We have a choice in how we perceive and act on any situation. Using that knowledge in an intentional way to shift perspective is at the core of cognitive reframing. Epictetus, the great Stoic philosopher, said it best, "It is our attitude toward events, not events themselves, which we can control."
Guest Bio: Jaime Hope, MD is an attending emergency physician at Beaumont hospital in Detroit, Michigan. She is the author of Habit That!: How You Can Health Up in Just 5 Minutes a Day, leads the Better Health Habits online course, and teaches the Behavior Change and Motivational Interviewing Courses to future physicians at Oakland University William Beaumont School of Medicine.
Essentials of Emergency Medicine, the conference I host each year, is happening May 25-27, 2021. Early bird discount ends April 3. For an additional $100 off registration, use the code 'orman' at the bottom of the checkout page.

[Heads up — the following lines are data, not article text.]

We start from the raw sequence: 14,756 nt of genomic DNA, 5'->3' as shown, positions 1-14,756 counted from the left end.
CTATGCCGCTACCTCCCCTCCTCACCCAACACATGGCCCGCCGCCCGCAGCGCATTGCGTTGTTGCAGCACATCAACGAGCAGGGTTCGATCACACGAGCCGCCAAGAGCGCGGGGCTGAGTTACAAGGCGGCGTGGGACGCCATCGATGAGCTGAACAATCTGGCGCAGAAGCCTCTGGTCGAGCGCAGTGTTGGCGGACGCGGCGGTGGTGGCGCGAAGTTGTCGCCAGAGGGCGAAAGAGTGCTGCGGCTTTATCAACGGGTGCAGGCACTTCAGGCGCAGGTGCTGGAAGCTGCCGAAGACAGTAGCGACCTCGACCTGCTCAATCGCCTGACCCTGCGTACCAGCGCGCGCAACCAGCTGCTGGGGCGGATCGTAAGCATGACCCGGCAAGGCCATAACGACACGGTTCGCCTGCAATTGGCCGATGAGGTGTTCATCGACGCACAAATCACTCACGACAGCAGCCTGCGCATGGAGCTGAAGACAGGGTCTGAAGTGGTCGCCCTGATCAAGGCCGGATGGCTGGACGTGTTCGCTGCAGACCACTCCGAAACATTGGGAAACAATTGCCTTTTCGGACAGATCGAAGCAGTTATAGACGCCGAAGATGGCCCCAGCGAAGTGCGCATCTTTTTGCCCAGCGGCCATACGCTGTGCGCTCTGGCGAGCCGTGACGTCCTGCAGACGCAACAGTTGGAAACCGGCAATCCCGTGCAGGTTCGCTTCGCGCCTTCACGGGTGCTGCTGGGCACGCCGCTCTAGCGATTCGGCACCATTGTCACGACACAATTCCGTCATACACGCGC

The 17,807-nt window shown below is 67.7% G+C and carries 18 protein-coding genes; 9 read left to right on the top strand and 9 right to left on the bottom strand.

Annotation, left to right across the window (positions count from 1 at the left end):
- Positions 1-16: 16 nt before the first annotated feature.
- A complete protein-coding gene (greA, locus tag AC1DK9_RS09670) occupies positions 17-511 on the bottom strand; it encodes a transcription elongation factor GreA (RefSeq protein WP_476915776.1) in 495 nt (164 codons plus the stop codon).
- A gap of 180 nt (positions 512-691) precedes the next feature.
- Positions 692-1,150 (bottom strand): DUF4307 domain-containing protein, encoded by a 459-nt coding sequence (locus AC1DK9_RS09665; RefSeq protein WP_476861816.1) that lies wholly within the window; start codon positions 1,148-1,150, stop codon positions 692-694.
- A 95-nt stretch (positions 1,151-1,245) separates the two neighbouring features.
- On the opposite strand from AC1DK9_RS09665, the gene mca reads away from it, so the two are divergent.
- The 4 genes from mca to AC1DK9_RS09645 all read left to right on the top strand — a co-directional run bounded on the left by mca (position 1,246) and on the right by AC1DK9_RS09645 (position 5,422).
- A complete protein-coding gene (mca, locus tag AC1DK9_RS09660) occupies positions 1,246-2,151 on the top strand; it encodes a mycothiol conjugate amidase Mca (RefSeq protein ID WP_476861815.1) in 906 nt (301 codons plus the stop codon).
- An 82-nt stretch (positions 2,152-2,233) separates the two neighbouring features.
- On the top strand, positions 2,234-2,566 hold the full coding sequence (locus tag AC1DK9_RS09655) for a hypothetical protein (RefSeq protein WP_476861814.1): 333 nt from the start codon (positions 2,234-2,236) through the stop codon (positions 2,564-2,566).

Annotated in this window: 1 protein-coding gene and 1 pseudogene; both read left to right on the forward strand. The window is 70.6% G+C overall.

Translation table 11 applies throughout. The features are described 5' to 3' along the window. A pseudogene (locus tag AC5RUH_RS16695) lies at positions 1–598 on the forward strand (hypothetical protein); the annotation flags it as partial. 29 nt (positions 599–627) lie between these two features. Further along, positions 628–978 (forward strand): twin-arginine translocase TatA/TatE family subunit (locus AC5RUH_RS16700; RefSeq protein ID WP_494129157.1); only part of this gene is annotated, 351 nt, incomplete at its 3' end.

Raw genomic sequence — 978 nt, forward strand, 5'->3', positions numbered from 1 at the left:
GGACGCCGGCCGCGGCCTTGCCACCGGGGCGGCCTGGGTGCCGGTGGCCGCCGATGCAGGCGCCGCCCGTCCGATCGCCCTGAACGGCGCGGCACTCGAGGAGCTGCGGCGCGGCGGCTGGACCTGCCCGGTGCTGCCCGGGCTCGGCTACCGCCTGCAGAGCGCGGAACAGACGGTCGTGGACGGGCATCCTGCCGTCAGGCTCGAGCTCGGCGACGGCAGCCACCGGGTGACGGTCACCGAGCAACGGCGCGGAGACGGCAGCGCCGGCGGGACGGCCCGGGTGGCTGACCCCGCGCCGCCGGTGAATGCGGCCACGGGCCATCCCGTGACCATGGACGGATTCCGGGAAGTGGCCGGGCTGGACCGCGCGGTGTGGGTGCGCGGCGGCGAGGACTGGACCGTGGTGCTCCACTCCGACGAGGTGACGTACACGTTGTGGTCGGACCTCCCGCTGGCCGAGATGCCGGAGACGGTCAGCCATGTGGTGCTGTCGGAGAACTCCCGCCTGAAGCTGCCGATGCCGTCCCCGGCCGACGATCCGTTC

* Reframing, a psychological technique which involves thinking about something from a different perspective [04:30];
* How reframing can be used in the ED when you’re engaging with a patient or a patient’s family member who is hostile and upset [07:50];
* Discussing comfort measures with the family of a dying patient [12:12];
* 'Status dramaticus' -- the loud, demonstrative patient who catastrophizes their (often relatively minor) symptoms, triggering irritation for many providers [14:30];
* Reframing when treating patients who suffer from addiction [16:30];
* Ways to reframe yourself and your job to offset burnout [20:00];
* Advice to first year medical students [25:40];
* And more.
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